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Rosario Marciano

(b Vienna, March 10, 1899; d Berlin, Nov 26, 2001). Austrian composer and pianist. She studied at the Graz music school (1912–17) with Hugo Kroemer (piano) and Mojsisovics (composition). In 1917 she moved to Berlin and continued her studies with Martin Krause (piano) and Rudolf Maria Breithaupt. From 1919 she taught at the Stern Conservatory. She began to attract notice as a composer in 1921 with the first performance of her Japanese songs for soprano and piano. In 1926 she went to the Berlin Hochschule für Musik to continue her composition studies with Schreker, and it was through him that she forged a strongly individual style. In 1928 she was awarded the Mendelssohn Prize for composition as well as the Schubert Grant from the Columbia Phonograph Company. She was the first woman to receive the title of honorary professor from the Austrian president (1958); later honours included the Austrian Ehrenkreuz für Wissenschaft und Kunst (...

Article

Alan Blyth

(b Hofheim am Taunus, Feb 9, 1963). German soprano . She studied with Christoph Prégardien at the Musikhochschule in Frankfurt and with Elsa Cavelti. She made her début as Valencienne in Die lustige Witwe in Heidelberg in 1988, and then worked at the Deutsche Oper am Rhein (1990–91). Her first international engagement was as Pamina with Solti at the 1991 Salzburg Festival. She later sang the role at La Scala, the Staatsoper in Munich, Dresden's Sächsische Staatsoper and the Vienna Staatsoper. She made her début at the Opéra Bastille in Paris as Susanna in 1993, followed by Sophie in 1998, and first appeared at Covent Garden in 1997 as Ighino (Palestrina). Her other roles include Ilia, Aenchen (Der Freischütz) and Countess Almaviva, which she sang to acclaim at Glyndebourne and in Zürich in 2003. Ziesak is also an accomplished soloist in concert works; she won first prize at the lieder competition at 's-Hertogenbosch, and following her Viennese recital début in ...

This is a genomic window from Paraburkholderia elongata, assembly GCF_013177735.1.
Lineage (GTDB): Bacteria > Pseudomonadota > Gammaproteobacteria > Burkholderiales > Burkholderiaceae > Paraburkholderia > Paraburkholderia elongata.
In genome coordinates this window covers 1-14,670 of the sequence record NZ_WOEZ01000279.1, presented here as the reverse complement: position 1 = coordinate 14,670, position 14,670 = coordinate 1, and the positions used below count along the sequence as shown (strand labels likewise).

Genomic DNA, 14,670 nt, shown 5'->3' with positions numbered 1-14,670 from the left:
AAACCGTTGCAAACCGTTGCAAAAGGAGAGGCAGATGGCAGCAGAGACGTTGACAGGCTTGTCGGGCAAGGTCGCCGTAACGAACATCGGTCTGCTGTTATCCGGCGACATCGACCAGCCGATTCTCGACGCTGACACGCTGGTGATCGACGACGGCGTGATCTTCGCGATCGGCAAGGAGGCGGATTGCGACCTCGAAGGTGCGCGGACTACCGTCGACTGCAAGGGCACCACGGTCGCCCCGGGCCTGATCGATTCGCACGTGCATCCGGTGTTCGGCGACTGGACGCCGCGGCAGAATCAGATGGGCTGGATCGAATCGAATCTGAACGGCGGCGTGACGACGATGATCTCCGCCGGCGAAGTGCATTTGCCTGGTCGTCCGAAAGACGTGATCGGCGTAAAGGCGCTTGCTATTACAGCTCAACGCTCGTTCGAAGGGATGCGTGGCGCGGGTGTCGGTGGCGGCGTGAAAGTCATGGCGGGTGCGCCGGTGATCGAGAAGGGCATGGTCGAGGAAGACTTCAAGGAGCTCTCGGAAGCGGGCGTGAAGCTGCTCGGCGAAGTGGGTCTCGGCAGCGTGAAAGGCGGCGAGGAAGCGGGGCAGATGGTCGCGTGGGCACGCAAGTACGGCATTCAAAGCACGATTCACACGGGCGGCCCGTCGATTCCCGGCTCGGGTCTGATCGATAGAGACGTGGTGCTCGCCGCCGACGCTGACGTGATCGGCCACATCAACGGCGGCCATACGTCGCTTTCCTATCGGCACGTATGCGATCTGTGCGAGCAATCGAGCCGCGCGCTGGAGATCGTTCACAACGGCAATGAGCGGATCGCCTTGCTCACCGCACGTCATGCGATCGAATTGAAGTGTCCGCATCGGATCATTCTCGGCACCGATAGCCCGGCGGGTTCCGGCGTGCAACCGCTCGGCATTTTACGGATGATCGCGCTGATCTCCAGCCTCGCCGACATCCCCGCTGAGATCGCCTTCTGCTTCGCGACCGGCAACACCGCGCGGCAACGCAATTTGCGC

Article

Razia Sultanova

(b Fergana Basin, Feb 1, 1956). Uzbek dutār player. From 1970 to 1974 she attended the Fergana College of Art. From 1974 to 1979 she studied the dutār with Fakhriddin Sadyqov at the Tashkent State Conservatory, learning many pieces from the traditional classical repertory including well-known makom melodies such as Shafoat, Chohorgoh and Chully Iroq. In 1979 she began working with the Uzbek State Radio naqam ensemble founded by Yunus Rajabi. During the next two decades many of her performances were recorded for the archives of Uzbek State Radio, and in 1987 she received a Golden Gramophone award from the Melodiya recording company. Her use of ornamentation in performance has been acclaimed. She was appointed to teach at the Tashkent State Conservatory in 1991 and founded an ensemble of female dutār players in 1993, maintaining the tradition of the Fergana area where the dutār is especially associated with women....

Article

Richard Dyer

(b Paris, France, April 1, 1904; d Falmouth, MA, Sept 13, 1984). Harpist and pianist of French birth. He studied piano from the age of eight, and harp, principally under Marcel Tournier, from the age of 12. At 14 he was playing professionally in a French tango orchestra, and he later joined the orchestra of the Paris Opéra. In 1926 Sergey Koussevitzky brought him into the Boston SO, where he remained until his retirement in the summer of 1980. For 17 seasons he was also the orchestra’s staff pianist, in which post his responsibilities included assisting Koussevitzky in the preparation of new works. Between 1936 and 1942 he was active as a conductor and organized one of Boston’s first chamber orchestra series. Throughout his performing career and afterwards, Zighera was much sought after as a teacher of the harp. A master of his instrument, he produced a beautiful and unforced sound....